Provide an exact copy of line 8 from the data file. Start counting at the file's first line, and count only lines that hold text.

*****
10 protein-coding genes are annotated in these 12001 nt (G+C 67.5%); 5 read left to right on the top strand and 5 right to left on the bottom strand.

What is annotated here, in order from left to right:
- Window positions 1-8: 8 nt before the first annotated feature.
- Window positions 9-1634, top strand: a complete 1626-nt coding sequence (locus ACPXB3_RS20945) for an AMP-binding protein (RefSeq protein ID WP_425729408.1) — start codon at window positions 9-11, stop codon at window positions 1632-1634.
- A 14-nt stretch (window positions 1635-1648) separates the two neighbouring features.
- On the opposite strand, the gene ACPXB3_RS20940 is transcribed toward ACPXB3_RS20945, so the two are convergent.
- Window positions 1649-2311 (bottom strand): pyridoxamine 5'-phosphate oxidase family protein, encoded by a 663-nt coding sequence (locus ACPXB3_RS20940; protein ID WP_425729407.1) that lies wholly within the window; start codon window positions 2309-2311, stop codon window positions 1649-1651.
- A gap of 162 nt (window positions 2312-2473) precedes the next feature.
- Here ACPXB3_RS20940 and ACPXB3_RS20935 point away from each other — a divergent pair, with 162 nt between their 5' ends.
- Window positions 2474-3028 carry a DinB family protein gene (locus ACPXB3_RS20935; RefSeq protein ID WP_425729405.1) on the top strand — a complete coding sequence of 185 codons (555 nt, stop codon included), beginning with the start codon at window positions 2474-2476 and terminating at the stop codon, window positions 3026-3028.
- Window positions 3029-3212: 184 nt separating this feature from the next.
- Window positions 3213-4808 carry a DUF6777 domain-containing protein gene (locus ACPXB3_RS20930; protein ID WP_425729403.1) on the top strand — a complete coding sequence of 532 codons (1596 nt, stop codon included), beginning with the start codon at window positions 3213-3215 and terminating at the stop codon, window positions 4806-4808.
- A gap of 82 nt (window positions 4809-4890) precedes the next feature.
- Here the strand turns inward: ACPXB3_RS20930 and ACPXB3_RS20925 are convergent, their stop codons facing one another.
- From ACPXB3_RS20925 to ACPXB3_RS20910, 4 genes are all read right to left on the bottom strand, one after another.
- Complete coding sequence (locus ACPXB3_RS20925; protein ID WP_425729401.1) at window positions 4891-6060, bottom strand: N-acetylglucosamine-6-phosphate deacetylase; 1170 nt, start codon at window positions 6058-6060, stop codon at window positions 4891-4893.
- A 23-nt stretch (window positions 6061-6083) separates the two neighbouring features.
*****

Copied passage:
- A gap of 162 nt (window positions 2312-2473) precedes the next feature.